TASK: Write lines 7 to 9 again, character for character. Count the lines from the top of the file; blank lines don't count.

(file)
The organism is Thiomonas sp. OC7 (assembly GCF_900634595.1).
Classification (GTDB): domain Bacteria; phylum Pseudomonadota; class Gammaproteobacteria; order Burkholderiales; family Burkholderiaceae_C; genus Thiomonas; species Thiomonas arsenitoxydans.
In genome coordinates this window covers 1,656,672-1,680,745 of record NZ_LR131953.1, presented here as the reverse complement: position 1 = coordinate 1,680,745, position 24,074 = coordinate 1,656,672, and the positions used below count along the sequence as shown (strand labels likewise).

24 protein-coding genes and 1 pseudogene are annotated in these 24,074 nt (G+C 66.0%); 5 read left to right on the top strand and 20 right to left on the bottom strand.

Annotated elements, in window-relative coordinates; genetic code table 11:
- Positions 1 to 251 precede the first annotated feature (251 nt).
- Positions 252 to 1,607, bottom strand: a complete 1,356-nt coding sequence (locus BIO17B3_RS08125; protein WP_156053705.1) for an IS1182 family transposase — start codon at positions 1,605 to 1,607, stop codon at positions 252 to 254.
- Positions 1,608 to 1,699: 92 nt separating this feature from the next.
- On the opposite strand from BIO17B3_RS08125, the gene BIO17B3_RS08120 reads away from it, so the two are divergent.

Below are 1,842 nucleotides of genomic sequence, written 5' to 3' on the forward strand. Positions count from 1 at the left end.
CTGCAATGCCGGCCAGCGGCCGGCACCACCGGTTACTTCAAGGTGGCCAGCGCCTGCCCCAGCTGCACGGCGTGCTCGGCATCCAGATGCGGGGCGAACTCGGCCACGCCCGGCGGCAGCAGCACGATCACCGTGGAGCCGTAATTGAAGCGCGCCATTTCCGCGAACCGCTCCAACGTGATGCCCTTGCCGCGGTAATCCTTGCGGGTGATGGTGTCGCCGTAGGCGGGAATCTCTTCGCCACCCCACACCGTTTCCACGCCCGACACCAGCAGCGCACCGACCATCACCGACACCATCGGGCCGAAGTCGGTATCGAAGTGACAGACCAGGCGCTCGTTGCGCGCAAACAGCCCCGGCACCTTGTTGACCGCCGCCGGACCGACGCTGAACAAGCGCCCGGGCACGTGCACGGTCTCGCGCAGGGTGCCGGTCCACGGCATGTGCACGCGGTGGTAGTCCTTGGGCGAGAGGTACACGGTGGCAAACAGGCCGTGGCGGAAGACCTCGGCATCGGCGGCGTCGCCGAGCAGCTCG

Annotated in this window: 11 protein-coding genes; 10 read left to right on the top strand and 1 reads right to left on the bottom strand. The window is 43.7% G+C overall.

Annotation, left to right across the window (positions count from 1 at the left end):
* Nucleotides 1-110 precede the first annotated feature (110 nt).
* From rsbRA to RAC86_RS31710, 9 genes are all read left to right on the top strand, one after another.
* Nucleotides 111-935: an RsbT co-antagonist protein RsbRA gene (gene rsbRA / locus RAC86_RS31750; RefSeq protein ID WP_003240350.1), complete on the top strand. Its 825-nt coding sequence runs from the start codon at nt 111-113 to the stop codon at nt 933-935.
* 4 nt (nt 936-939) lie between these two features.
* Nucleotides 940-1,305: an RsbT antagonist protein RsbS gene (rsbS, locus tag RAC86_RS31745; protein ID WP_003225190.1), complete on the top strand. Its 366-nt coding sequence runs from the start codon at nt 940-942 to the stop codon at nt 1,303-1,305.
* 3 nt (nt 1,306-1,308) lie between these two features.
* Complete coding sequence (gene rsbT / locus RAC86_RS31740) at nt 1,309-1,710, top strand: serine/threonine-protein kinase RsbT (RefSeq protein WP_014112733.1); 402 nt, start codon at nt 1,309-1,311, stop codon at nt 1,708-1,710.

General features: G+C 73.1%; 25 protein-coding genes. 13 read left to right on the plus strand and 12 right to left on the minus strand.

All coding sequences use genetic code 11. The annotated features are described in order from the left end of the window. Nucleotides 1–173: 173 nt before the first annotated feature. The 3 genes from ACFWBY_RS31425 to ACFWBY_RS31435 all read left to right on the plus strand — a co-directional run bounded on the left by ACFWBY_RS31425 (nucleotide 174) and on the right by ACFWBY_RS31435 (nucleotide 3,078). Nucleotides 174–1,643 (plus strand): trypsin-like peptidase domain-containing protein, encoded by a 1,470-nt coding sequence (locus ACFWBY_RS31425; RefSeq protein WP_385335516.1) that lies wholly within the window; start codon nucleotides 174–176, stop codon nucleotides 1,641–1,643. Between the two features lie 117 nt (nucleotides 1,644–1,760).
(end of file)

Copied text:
- Positions 252 to 1,607, bottom strand: a complete 1,356-nt coding sequence (locus BIO17B3_RS08125; protein WP_156053705.1) for an IS1182 family transposase — start codon at positions 1,605 to 1,607, stop codon at positions 252 to 254.
- Positions 1,608 to 1,699: 92 nt separating this feature from the next.
- On the opposite strand from BIO17B3_RS08125, the gene BIO17B3_RS08120 reads away from it, so the two are divergent.